An Interview with Augusta Aku: She published Twenty-Six books Within Eleven Months & Runs an Entrepreneurial School for Women

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On July 19th 2015, Augusta Aku presented twenty (20) books to the public, totalling the number of books published by her within a period of eleven [11] months to twenty-six. With more to come…

She serves as the President of the Association of Nigerian Female Authors (ANFA) Abia State Chapter , is a member of the Association of Nigerian Authors (ANA), and runs a Leadership and Entrepreneurial school for women whom she teaches  English language, Leadership studies, Entrepreneurial studies, Management and Business Administration.

In addition, she is set to embark on a scholarship scheme for pupils in pre-nursery and Nursery 1-3 in Mother Augusta Model Academy (MAMA).

In the course of our correspondence, she told me this:

“Have I told you that I teach the women with some of the extracts, interviews and blogs from Konnectafrica? I love you.”

Great way to start the week, isn’t it? Enjoy!

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KA: Welcome to Konnect Africa! If you weren’t a writer, what else would you be doing?

 I love writing; reading, talking to women and helping them fulfil their purpose. I am a teacher and a proprietor of a school. I am a Pastor and a Pastor’s’ wife. So, if I wasn’t a writer, I could have been all the above put together!

KA: Let’s get up, close and personal; Give us a bit of history and ethnicity.

I am from Ohafia in Abia State ,Nigeria. My parents are from Eziama Ikeduru in Imo State. I was born 45 years ago (28 August 1970). I retired from the Nigeria Postal Agency (NIPOST) years ago. I am the President of the Association of Nigerian Female Authors (ANFA) and a member of the Association of Nigerian Authors (ANA). I live in the commercial city of Aba. I am married with children. I have written twenty-six books and have so many others to be published soon.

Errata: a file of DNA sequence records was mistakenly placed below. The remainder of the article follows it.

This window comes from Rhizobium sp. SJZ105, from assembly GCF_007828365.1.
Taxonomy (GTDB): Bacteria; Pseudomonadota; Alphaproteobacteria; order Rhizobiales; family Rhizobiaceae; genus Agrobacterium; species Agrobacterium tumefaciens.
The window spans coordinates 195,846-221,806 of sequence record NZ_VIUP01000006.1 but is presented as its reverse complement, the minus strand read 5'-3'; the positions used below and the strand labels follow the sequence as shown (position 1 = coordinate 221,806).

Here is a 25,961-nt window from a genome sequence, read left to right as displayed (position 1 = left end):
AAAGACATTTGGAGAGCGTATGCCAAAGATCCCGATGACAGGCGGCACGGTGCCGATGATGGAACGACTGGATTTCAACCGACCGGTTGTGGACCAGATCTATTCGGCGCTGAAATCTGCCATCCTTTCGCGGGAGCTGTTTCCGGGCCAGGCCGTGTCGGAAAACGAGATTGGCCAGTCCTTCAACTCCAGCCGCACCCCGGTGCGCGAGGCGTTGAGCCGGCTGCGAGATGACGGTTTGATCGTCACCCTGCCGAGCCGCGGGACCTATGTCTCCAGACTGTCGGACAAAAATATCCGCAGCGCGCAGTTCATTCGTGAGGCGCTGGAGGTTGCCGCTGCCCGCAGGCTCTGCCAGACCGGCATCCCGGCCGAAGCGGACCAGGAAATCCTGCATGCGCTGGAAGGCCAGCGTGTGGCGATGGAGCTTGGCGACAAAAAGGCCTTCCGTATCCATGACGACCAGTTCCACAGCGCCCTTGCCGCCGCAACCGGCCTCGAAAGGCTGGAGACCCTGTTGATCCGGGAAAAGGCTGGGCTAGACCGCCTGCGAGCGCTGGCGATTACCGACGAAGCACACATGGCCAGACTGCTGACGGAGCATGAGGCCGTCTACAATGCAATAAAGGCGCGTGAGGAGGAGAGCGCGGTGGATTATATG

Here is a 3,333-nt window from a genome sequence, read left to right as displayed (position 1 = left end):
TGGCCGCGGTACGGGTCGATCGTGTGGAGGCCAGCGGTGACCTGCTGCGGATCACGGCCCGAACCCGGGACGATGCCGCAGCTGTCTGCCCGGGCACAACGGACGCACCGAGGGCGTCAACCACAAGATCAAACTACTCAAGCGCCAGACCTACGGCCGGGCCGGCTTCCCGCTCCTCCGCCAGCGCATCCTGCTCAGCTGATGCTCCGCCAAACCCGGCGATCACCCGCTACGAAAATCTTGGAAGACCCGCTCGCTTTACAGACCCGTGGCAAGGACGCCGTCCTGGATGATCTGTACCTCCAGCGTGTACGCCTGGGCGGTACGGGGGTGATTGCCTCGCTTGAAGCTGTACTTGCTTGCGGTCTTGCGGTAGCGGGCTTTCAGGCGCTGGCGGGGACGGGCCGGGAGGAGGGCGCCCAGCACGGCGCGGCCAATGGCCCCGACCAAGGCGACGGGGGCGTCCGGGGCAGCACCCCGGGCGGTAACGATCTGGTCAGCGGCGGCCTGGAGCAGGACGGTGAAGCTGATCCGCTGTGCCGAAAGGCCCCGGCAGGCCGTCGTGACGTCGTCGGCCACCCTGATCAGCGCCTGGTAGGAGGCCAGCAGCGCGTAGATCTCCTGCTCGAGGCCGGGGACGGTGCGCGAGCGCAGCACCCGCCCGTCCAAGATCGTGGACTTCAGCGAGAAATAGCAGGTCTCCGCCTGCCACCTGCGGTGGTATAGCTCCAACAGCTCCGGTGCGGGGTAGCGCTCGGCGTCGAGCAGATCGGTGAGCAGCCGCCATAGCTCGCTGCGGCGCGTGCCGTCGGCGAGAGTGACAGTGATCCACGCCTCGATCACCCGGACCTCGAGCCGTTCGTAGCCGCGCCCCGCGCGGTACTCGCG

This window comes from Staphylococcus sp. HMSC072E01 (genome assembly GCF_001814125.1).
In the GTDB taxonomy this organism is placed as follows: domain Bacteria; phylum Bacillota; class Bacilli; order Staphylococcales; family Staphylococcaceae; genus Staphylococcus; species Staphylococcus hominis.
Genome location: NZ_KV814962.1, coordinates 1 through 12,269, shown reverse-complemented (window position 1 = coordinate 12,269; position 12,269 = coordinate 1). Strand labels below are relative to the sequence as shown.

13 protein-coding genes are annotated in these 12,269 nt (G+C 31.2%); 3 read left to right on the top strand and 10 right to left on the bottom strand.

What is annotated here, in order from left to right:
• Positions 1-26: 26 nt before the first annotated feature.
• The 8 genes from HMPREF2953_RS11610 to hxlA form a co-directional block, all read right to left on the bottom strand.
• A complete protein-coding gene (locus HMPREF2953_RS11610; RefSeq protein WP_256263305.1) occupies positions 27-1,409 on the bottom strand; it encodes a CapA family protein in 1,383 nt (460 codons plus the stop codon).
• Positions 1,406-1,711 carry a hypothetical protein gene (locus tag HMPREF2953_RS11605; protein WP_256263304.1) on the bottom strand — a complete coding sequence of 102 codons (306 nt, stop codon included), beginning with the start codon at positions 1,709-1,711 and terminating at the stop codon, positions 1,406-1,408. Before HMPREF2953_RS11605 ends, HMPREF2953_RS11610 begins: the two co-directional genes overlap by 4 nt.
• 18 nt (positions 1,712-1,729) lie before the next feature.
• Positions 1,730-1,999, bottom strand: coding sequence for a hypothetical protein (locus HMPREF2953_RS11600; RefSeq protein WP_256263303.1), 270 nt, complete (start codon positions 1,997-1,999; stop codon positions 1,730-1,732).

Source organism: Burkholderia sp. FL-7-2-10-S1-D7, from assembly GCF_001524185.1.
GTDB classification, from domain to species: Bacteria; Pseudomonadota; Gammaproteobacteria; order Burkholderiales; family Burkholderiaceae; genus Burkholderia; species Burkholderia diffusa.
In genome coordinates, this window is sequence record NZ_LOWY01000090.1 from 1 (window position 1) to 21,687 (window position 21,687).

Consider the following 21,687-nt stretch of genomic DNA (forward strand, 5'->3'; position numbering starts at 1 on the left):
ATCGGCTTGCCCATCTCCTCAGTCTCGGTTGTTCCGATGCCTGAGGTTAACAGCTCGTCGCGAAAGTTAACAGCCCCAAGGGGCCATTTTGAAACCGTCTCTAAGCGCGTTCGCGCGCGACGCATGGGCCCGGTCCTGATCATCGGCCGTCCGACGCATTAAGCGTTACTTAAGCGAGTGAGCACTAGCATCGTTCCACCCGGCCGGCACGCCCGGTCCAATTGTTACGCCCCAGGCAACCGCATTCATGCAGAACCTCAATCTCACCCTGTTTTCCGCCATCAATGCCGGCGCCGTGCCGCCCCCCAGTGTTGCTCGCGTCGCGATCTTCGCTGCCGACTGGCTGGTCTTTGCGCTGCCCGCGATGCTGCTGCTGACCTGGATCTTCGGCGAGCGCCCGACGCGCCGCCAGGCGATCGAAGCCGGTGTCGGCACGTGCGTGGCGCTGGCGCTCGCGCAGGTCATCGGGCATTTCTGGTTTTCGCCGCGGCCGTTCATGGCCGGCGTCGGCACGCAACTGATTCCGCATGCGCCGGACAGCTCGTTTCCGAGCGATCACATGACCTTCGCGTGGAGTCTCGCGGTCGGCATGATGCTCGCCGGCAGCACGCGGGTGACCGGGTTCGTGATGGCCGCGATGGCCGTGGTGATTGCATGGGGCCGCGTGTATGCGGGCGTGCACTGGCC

KA: Education; Where and what did you study? Did you have to take any additional classes to hone your writing?

 I read Mass Communication at the University of Nigeria Nsukka but unfortunately, I couldn’t complete the program (final year).  I am almost done with my NCE at a Federal College of Education. I also combined it with a degree program in another University. I have a teachers Grade 2 (TC 11) certificate. My background in Mass Communication has been an immense help to my writing career. My father was a newspaper columnist and I am married to a man who writes, holds a PhD in his field and has four other Diplomas in different fields.

KA: Did you or your folks ever imagine you would become a writer?

My mother has always believed in my ability. She believed that I took after her late husband, my father. I thought I was going to end up at the radio or television station but as God will have it, I had the encouragement that helped me to start writing.

KA: What are your influences as a writer? What influences your writing?

My influences are my father and my husband. My writing on the other hand is influenced by my environment.

KA: Kindly give a sneak peek/excerpt into your new book.

My latest work is an anthology of stories for the young and adult readers. They cover a wide range of issues. The objectives behind some of them are encapsulated in their titles. For instance “Chop I Chop” is a satire on the sharing of the national cake in Nigeria.” Bright Destiny” talks about a poor girl from a poor family who was helped by destiny to live her dream. “The Predators” is a war, an advocacy against violence especially violence against women. “My mother-in-law” is about a good and caring Mother in law.

Our society has been stereotyped to believe that all mother-in-laws are wicked but this book is about a caring and loving mother-in-law. It also emphasizes the need for intercultural and inter tribal marriages in order to encourage national integration.